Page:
H. pylori infection decreases reflux esophagitis risk
MedWire News: Infection with Helicobacter pylori has a strong negativeassociation with reflux esophagitis, and eradication of infection raises the prevalence of esophagitis to that of non-infected individuals, conclude South Korean investigators.
The association between H. pylori infection and gastroesophageal reflux disease remains a matter of debate, particularly as the majority of studies that have examined the link have been vulnerable to the confounding effect of variables associated with both reflux esophagitis and H. pylori infection.
To adjust for confounding factors, Il Ju Choi, from the National Cancer Center in Goyang, and colleagues enrolled 10,102 individuals from a comprehensive screening cohort, of whom 4007 were followed-up after a median of 2 years.
Overall, 490 of the original 10,102 participants had reflux esophagitis, 76.1% of whom had grade A, 22.7% had grade B, and 1.2% had grade C esophagitis. While there were no age differences between those with and without reflux esophagitis, esophagitis patients had a significantly higher body mass index than those without esophagitis (25.1 vs 23.9 kg/m2).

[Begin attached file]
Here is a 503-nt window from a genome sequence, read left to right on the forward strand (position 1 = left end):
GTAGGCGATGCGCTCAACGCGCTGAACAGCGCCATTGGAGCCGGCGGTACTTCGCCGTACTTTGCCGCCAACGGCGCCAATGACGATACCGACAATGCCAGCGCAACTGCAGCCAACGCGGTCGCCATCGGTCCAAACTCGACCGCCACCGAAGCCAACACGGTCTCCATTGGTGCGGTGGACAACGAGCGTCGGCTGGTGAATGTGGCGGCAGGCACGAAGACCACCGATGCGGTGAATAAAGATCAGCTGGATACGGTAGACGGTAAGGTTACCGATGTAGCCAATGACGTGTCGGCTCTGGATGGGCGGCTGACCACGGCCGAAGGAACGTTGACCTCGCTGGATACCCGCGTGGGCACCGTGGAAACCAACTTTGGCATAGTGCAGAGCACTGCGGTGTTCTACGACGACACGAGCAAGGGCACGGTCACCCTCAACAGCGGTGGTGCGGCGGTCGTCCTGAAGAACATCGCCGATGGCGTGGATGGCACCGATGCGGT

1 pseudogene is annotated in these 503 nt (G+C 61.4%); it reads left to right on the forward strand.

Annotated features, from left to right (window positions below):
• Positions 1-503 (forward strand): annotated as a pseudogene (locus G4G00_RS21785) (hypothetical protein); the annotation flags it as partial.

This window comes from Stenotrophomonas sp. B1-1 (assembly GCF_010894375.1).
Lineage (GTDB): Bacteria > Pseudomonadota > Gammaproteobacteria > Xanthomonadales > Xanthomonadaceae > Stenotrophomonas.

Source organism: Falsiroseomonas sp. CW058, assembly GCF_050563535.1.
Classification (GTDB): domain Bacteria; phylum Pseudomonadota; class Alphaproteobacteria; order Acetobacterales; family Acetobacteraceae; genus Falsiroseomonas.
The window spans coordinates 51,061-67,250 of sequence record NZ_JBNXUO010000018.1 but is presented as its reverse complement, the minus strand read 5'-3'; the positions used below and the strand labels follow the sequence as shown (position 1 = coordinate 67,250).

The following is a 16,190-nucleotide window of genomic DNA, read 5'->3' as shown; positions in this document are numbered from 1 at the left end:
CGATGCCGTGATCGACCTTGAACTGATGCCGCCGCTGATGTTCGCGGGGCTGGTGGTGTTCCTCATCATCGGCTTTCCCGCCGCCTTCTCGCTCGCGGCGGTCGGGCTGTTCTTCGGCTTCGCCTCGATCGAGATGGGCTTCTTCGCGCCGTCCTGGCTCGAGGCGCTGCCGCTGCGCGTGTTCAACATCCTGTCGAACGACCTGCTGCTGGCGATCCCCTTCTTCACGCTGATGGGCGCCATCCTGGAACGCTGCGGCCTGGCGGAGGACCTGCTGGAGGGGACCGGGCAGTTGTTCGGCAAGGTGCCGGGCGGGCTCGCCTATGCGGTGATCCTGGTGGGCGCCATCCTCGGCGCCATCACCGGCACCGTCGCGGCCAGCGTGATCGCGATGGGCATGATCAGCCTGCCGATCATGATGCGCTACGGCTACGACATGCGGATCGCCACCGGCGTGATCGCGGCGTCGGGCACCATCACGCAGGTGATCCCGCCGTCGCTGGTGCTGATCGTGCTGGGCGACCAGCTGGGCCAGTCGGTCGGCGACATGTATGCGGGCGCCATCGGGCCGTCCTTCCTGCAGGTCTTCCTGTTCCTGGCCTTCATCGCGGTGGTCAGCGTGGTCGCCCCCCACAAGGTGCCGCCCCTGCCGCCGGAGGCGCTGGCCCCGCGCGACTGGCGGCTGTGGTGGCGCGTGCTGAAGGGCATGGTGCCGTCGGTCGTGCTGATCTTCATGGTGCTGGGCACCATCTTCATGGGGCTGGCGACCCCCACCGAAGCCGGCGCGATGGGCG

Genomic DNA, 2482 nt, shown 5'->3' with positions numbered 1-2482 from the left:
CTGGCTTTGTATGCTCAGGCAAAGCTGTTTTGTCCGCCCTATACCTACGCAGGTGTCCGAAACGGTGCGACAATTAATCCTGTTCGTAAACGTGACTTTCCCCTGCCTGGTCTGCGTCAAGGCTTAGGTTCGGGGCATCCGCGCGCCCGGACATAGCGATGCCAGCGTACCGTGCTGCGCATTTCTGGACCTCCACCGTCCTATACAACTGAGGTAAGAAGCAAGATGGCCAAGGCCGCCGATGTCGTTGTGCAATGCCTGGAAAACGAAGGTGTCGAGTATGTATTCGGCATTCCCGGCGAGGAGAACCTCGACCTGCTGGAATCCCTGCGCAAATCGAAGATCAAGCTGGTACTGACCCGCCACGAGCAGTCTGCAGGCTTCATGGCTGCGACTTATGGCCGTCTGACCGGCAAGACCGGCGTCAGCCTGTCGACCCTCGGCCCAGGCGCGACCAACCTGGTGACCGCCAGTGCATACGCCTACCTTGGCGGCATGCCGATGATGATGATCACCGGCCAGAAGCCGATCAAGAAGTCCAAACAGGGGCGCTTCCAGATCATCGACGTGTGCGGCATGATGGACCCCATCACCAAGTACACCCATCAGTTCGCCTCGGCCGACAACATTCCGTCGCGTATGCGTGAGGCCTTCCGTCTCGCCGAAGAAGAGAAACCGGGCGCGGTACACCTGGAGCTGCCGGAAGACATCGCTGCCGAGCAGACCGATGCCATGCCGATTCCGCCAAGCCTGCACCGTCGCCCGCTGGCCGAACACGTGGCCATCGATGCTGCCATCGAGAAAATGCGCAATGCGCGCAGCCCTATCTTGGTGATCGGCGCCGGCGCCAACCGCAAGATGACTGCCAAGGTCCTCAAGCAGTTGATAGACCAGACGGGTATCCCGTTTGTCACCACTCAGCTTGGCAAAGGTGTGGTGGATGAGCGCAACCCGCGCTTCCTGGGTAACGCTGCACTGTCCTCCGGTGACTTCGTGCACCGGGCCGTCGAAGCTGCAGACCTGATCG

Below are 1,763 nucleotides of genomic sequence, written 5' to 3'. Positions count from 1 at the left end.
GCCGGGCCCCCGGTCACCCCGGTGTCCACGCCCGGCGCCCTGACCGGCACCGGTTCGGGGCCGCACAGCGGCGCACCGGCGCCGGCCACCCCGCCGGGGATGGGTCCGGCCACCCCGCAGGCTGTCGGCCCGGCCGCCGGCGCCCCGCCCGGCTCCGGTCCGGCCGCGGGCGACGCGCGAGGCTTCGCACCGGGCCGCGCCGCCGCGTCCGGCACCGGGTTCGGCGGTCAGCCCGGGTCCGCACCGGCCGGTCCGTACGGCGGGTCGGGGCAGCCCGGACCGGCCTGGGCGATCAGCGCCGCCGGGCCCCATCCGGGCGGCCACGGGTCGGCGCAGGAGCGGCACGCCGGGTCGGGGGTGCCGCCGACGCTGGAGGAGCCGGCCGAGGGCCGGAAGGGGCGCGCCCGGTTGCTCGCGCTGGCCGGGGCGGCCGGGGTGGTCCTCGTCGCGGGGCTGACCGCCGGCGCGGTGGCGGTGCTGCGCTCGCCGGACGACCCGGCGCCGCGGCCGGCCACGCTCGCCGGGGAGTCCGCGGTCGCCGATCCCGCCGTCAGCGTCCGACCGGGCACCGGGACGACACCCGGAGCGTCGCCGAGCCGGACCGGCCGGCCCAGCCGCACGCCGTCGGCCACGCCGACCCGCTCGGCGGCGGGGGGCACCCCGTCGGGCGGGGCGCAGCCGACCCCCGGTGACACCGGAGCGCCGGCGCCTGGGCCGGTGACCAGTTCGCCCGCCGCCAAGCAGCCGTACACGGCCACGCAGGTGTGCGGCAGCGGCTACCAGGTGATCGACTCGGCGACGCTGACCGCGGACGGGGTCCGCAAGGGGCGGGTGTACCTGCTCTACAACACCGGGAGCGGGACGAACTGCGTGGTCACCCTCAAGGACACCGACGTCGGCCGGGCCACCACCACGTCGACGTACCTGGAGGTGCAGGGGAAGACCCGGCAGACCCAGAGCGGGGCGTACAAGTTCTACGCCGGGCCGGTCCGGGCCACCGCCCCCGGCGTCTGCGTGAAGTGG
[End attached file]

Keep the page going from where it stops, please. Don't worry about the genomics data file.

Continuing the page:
Among the 4971 individuals with H. pylori infection, the prevalence of reflux esophagitis was 6.4%, compared with 3.3% among those without H. pylori infection. On multivariate analysis, H. pylori infection was significantly negatively associated with reflux esophagitis, at an odds ratio of 0.42.
Other risks factors independently associated with reflux esophagitis were male gender, obesity, current smoking, current alcohol consumption, presence of hiatal hernia, and duodenal ulcer, the team reports in the American Journal Gastroenterology.
The prevalence of reflux esophagitis increased after successful eradication of H. pylori infection, at an odds ratio of 2.34 compared with individuals who had persistent infection. This was comparable to the odds ratio of reflux esophagitis among H. pylori infection-negative individuals versus persistently infected individuals, at 2.42.
Interestingly, gastroesophageal reflux disease symptoms were not associated with H. pylori infection or eradication.
The team writes: "Our findings suggest a strong negative association between reflux esophagitis and current H. pylori infection, after adjusting many confounding factors, which are the risk factors for both diseases in a large health-screening cohort.
"In addition, we found that the protective effect of H. pylori on reflux esophagitis disappeared after successful eradication."
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By Liam Davenport